4. Found a way to access it

They all look delicious, but are far fancier than mere fry bread, lol.

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Response to htuttle (Reply #4)

Mon Nov 4, 2019, 07:26 PM

6. It will fun to try them now and then is what I am planning on.

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Response to mysteryowl (Reply #6)

Mon Nov 4, 2019, 07:29 PM

7. Lots of interesting pairings going on

Blackberries and salmon, for example

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Response to mysteryowl (Reply #2)

Mon Nov 4, 2019, 07:50 PM

8. #3, #9, and #10

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Response to Major Nikon (Reply #8)

Mon Nov 4, 2019, 07:53 PM

9. #3 Roast Turkey With Berry-Mint Sauce and Black Walnuts

Roast Turkey With Berry-Mint Sauce and Black Walnuts

Ingredients
1 (10- to 12-pound) turkey, preferably a heritage breed
Coarse sea salt
1 bunch fresh sage
3 cups wild rice cooking liquid (reserved from Wild Rice and Berries With Popped Rice, if desired) or turkey stock, plus more as needed
6 medium leeks, white and pale green portions only, halved lengthwise, cut into 2-inch pieces and rinsed clean
2 tablespoons sunflower oil
½ cup maple syrup, plus more as needed
3 cups fresh raspberries or blackberries
3 cups fresh or frozen cranberries
2 tablespoons chopped fresh mint, plus more as needed
½ cup black walnuts (see Note), lightly toasted and chopped
Pea shoots or microgreens, for garnish

Preparation

Remove giblets from the turkey cavity and discard or reserve for another use. Pat the turkey dry using paper towels. Rub the turkey all over with 1/2 teaspoon salt per pound of turkey. Tuck the sage sprigs inside the turkey cavity.
Set the turkey on a baking sheet, breast-side up. Place in the refrigerator, uncovered, for at least 4 hours and up to 6 hours to dry out the skin (this will help it crisp when it roasts).
When you are ready to cook the turkey, remove it from the refrigerator and allow it to come to room temperature, 1 1/2 to 2 hours.
Heat the oven to 450 degrees. Pour the rice cooking liquid or stock into a large roasting pan and add the leeks. Place a roasting rack on top, then transfer the turkey to the roasting rack, breast-side up, and tuck the wings underneath. Brush the exposed turkey generously with the oil. Transfer to the oven and roast, 30 minutes. Baste the turkey with the pan juices, adding rice cooking liquid or stock as needed to make sure there is a 1/2-inch layer of liquid at the bottom of the pan.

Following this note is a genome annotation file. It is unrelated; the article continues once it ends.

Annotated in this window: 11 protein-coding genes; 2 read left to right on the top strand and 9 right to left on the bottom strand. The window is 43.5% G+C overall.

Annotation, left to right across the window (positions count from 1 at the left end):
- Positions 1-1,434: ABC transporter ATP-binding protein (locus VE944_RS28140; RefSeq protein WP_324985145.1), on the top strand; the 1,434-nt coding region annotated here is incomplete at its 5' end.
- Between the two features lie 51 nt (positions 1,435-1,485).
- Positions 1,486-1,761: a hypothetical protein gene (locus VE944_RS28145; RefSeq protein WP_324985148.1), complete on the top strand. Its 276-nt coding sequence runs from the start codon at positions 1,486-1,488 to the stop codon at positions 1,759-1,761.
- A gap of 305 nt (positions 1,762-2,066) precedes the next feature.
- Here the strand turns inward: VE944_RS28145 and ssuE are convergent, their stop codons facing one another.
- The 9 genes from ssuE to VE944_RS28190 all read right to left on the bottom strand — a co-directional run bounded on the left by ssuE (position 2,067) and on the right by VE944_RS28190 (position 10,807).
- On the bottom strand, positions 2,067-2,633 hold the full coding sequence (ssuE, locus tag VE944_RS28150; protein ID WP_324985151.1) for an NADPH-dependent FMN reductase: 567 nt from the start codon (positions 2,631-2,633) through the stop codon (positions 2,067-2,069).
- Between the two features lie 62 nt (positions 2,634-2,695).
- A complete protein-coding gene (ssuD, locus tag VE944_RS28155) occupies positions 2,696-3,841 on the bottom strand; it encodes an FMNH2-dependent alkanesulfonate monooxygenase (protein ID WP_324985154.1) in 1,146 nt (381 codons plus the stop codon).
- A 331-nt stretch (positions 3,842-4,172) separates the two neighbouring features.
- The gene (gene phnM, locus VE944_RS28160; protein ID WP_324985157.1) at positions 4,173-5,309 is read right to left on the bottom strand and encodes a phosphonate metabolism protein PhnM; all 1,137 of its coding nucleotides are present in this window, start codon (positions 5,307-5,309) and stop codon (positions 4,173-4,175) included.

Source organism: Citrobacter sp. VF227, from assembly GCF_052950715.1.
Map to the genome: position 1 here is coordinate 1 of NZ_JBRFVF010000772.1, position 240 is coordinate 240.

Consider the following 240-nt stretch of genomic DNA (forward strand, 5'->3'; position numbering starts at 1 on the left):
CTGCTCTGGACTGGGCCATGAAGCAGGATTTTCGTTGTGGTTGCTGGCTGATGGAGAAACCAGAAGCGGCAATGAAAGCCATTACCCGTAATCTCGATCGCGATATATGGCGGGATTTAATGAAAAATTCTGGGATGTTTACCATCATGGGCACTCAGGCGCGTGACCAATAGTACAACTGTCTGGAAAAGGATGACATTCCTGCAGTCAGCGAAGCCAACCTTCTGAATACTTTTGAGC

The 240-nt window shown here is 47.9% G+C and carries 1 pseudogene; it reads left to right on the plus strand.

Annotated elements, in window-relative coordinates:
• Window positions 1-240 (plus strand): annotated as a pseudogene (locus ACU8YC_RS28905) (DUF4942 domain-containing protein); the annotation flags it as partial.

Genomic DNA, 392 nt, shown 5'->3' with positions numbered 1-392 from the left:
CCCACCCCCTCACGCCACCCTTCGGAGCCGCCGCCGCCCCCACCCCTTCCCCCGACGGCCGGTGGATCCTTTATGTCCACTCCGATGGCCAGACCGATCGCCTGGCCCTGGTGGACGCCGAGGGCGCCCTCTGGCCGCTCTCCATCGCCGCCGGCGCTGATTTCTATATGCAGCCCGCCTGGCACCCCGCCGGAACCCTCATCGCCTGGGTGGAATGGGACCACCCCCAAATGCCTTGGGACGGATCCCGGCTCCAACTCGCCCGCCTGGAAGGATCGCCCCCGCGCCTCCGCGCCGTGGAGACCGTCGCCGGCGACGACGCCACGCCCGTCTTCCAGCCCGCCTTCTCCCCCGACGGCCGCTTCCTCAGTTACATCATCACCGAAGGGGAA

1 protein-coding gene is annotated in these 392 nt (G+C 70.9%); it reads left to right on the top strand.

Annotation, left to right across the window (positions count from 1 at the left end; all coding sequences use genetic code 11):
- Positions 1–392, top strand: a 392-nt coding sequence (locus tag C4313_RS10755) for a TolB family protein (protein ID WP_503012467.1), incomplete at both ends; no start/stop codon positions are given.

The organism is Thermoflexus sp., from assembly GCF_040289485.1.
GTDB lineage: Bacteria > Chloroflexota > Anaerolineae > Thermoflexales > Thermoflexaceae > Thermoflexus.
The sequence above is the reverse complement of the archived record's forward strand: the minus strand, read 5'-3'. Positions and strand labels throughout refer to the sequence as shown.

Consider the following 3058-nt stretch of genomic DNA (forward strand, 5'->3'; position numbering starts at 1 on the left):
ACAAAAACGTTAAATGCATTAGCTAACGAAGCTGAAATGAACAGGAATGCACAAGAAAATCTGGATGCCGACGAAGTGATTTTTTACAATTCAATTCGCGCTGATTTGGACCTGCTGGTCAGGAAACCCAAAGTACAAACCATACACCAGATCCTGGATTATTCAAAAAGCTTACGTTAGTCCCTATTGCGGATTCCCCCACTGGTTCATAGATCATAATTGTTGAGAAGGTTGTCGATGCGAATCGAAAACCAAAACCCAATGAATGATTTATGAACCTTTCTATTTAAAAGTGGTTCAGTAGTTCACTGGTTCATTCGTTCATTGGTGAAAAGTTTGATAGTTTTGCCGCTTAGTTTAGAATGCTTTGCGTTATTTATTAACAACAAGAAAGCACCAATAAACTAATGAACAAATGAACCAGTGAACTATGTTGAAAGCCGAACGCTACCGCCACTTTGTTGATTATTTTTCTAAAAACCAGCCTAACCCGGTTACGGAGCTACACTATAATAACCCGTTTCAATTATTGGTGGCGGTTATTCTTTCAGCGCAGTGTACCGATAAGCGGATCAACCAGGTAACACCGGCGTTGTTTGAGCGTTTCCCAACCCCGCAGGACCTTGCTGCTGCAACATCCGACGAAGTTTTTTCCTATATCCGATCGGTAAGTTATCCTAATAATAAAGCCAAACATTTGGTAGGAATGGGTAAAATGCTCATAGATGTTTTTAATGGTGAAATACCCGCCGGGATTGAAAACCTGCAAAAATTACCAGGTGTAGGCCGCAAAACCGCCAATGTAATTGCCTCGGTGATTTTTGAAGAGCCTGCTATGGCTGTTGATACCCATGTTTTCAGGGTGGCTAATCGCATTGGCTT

Reduce the oven temperature to 350 degrees and continue roasting, basting every 30 minutes, until an instant-read thermometer inserted into the thickest part of a thigh reaches 165 degrees, 1 to 1 1/2 hours. If the skin begins to darken too much, tent the turkey loosely with aluminum foil. Brush 1/4 cup maple syrup over the turkey. Transfer turkey to a cutting board to rest for 30 minutes before carving.
Transfer 3/4 cup of the turkey pan juices to a heavy-bottomed saucepan. Add the raspberries or blackberries, cranberries and the mint to the saucepan, stir with a wooden spoon to combine, and bring to a boil. Reduce the heat to medium and cook, stirring occasionally, until the cranberries have popped open, the raspberries have fallen apart and the liquid is thick enough to coat the back of a spoon, 10 to 12 minutes. Stir in the remaining 1/4 cup maple syrup, then add maple syrup and mint according to taste.
Carve the turkey. Smear some berry sauce on each plate. Top with the leeks then the turkey. Garnish with walnuts and pea shoots or microgreens, and pass more berry sauce alongside.

Tip
Black walnuts are smaller and more flavorful than most commercial varieties and are worth seeking out (they are available online). They’re very perishable, so are best stored in the refrigerator or freezer.

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Response to mysteryowl (Reply #9)

Mon Nov 4, 2019, 08:01 PM

11. This looks very interesting

I might have to do a test of it to see if I'd want to do it on Thanksgiving. This time of year heritage turkeys can be found, although not easily or cheaply.

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Response to Major Nikon (Reply #1)

Wed Nov 6, 2019, 08:48 PM

12. Yeah, same for me.

Don't subscribe.